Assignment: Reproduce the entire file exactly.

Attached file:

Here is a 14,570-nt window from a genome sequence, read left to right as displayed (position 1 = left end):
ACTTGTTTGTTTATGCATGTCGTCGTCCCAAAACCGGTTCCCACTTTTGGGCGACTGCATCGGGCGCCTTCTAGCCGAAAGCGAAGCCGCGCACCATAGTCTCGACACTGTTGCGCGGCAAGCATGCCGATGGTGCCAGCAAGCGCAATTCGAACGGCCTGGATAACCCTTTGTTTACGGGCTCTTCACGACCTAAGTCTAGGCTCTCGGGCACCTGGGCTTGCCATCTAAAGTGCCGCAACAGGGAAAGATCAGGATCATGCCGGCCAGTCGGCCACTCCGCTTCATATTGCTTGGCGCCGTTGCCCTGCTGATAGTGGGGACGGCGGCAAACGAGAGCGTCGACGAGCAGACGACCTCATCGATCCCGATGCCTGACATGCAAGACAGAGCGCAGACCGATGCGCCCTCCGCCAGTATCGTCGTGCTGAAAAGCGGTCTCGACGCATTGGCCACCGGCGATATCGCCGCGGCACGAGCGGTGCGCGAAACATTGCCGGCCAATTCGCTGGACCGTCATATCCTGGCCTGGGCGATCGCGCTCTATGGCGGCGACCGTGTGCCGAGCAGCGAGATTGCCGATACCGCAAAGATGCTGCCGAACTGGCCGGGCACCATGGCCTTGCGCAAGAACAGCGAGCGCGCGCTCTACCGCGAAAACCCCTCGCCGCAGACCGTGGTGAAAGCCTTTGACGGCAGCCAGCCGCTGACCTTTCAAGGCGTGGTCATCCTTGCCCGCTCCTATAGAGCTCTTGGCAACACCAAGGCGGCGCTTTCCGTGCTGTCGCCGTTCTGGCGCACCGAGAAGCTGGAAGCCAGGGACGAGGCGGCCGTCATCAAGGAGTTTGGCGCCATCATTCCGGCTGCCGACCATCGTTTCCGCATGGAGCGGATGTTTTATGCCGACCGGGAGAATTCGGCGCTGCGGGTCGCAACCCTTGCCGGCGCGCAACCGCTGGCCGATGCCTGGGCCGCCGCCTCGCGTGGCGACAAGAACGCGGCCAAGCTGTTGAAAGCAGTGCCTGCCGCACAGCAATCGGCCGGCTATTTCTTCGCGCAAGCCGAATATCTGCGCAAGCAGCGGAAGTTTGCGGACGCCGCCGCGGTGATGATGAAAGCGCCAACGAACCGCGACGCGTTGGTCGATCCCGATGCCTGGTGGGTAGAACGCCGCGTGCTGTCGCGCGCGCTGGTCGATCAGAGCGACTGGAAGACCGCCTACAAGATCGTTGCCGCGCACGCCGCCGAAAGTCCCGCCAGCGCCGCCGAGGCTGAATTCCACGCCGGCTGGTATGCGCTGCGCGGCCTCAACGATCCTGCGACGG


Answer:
Here is a 14,570-nt window from a genome sequence, read left to right as displayed (position 1 = left end):
ACTTGTTTGTTTATGCATGTCGTCGTCCCAAAACCGGTTCCCACTTTTGGGCGACTGCATCGGGCGCCTTCTAGCCGAAAGCGAAGCCGCGCACCATAGTCTCGACACTGTTGCGCGGCAAGCATGCCGATGGTGCCAGCAAGCGCAATTCGAACGGCCTGGATAACCCTTTGTTTACGGGCTCTTCACGACCTAAGTCTAGGCTCTCGGGCACCTGGGCTTGCCATCTAAAGTGCCGCAACAGGGAAAGATCAGGATCATGCCGGCCAGTCGGCCACTCCGCTTCATATTGCTTGGCGCCGTTGCCCTGCTGATAGTGGGGACGGCGGCAAACGAGAGCGTCGACGAGCAGACGACCTCATCGATCCCGATGCCTGACATGCAAGACAGAGCGCAGACCGATGCGCCCTCCGCCAGTATCGTCGTGCTGAAAAGCGGTCTCGACGCATTGGCCACCGGCGATATCGCCGCGGCACGAGCGGTGCGCGAAACATTGCCGGCCAATTCGCTGGACCGTCATATCCTGGCCTGGGCGATCGCGCTCTATGGCGGCGACCGTGTGCCGAGCAGCGAGATTGCCGATACCGCAAAGATGCTGCCGAACTGGCCGGGCACCATGGCCTTGCGCAAGAACAGCGAGCGCGCGCTCTACCGCGAAAACCCCTCGCCGCAGACCGTGGTGAAAGCCTTTGACGGCAGCCAGCCGCTGACCTTTCAAGGCGTGGTCATCCTTGCCCGCTCCTATAGAGCTCTTGGCAACACCAAGGCGGCGCTTTCCGTGCTGTCGCCGTTCTGGCGCACCGAGAAGCTGGAAGCCAGGGACGAGGCGGCCGTCATCAAGGAGTTTGGCGCCATCATTCCGGCTGCCGACCATCGTTTCCGCATGGAGCGGATGTTTTATGCCGACCGGGAGAATTCGGCGCTGCGGGTCGCAACCCTTGCCGGCGCGCAACCGCTGGCCGATGCCTGGGCCGCCGCCTCGCGTGGCGACAAGAACGCGGCCAAGCTGTTGAAAGCAGTGCCTGCCGCACAGCAATCGGCCGGCTATTTCTTCGCGCAAGCCGAATATCTGCGCAAGCAGCGGAAGTTTGCGGACGCCGCCGCGGTGATGATGAAAGCGCCAACGAACCGCGACGCGTTGGTCGATCCCGATGCCTGGTGGGTAGAACGCCGCGTGCTGTCGCGCGCGCTGGTCGATCAGAGCGACTGGAAGACCGCCTACAAGATCGTTGCCGCGCACGCCGCCGAAAGTCCCGCCAGCGCCGCCGAGGCTGAATTCCACGCCGGCTGGTATGCGCTGCGCGGCCTCAACGATCCTGCGACGG